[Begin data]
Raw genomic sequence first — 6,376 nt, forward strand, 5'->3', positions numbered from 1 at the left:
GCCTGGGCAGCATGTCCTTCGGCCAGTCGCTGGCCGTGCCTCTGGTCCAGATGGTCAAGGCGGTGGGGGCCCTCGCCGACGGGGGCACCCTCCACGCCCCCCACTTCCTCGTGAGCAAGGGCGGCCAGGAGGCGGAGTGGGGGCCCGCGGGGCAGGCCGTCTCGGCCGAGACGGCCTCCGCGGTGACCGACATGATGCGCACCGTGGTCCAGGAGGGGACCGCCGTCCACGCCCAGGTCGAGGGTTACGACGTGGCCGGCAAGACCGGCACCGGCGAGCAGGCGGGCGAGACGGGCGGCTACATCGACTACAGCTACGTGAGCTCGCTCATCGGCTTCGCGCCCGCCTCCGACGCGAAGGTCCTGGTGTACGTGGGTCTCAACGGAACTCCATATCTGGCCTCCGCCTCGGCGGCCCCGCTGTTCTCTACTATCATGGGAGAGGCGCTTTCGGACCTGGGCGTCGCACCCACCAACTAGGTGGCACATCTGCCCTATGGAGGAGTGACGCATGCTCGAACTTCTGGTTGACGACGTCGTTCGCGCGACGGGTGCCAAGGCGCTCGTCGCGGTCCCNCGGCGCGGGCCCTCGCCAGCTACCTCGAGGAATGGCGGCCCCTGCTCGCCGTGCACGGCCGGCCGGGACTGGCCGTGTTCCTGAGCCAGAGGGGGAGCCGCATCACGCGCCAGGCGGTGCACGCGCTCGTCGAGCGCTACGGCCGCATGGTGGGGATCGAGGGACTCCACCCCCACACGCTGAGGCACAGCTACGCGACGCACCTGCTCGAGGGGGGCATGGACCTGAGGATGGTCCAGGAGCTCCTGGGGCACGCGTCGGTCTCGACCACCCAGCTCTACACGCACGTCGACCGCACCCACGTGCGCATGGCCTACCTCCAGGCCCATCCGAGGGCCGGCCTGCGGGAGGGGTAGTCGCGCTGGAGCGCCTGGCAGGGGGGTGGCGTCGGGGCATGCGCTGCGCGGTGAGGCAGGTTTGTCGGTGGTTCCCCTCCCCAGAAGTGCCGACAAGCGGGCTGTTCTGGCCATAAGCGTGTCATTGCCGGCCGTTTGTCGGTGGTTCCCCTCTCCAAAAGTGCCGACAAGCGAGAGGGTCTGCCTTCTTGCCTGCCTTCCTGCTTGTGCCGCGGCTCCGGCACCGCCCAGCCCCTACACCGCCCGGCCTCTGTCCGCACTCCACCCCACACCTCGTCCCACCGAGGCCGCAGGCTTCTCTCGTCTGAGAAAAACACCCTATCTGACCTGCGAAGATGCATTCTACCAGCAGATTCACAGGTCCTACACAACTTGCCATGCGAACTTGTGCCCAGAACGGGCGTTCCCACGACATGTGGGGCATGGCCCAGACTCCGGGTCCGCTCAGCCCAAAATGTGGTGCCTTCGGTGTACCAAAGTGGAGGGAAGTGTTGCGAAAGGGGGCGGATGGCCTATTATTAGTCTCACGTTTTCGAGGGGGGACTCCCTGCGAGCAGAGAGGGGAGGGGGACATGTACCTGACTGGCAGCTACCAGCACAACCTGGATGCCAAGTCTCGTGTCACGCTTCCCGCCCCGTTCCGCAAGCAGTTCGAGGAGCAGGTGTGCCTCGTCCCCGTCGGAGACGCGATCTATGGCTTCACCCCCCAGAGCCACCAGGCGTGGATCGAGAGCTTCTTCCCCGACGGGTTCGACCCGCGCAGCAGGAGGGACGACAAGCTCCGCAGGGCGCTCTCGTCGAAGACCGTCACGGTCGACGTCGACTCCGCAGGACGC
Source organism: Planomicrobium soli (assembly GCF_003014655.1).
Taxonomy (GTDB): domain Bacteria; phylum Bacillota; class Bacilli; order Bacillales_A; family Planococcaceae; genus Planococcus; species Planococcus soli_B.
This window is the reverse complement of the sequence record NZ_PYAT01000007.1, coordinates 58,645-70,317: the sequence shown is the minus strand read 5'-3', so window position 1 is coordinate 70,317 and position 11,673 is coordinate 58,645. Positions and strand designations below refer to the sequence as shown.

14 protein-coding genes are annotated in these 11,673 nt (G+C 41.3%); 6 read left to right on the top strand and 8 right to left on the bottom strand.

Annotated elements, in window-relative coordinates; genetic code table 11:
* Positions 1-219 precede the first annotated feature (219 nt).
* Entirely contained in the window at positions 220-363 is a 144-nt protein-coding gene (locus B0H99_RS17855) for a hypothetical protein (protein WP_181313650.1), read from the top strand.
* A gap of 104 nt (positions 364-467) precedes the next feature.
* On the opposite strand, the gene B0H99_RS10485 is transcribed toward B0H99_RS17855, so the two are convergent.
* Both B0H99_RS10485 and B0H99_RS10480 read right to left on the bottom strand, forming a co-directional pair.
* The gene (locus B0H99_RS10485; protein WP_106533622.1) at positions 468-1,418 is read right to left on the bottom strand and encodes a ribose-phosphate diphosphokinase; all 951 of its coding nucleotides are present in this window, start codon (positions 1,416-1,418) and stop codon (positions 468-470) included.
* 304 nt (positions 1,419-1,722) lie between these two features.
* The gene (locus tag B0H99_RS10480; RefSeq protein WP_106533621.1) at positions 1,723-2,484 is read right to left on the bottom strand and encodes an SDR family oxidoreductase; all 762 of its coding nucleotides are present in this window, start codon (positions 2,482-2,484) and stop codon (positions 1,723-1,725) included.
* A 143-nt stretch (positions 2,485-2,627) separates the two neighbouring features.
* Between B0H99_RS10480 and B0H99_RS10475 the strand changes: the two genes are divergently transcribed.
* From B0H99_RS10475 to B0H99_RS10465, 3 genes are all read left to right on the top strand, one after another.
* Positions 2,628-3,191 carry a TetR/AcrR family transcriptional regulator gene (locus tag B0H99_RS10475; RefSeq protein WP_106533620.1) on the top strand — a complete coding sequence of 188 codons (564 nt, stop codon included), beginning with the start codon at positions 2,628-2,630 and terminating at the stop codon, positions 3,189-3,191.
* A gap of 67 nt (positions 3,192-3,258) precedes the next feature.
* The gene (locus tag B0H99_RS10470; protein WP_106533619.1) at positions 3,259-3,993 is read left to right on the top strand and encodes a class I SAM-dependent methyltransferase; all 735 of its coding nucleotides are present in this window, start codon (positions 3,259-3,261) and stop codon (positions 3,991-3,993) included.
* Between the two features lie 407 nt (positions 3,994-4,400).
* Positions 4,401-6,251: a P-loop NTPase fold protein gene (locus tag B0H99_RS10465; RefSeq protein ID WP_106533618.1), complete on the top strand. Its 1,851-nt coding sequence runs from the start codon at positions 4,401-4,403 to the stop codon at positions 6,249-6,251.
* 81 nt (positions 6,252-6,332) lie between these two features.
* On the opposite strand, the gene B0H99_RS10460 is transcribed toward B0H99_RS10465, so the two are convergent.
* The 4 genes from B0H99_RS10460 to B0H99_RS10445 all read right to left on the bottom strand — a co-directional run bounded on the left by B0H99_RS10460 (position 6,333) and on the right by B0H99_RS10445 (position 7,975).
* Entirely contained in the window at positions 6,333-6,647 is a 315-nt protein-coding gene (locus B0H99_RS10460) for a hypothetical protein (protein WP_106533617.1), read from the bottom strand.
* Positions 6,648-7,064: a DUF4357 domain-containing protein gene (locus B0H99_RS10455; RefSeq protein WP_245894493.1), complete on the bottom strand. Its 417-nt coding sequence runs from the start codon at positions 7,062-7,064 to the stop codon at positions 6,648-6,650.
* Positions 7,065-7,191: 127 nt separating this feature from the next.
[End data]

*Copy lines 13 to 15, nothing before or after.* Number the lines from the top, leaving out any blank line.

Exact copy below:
* The gene (locus B0H99_RS10485; protein WP_106533622.1) at positions 468-1,418 is read right to left on the bottom strand and encodes a ribose-phosphate diphosphokinase; all 951 of its coding nucleotides are present in this window, start codon (positions 1,416-1,418) and stop codon (positions 468-470) included.
* 304 nt (positions 1,419-1,722) lie between these two features.
* The gene (locus tag B0H99_RS10480; RefSeq protein WP_106533621.1) at positions 1,723-2,484 is read right to left on the bottom strand and encodes an SDR family oxidoreductase; all 762 of its coding nucleotides are present in this window, start codon (positions 2,482-2,484) and stop codon (positions 1,723-1,725) included.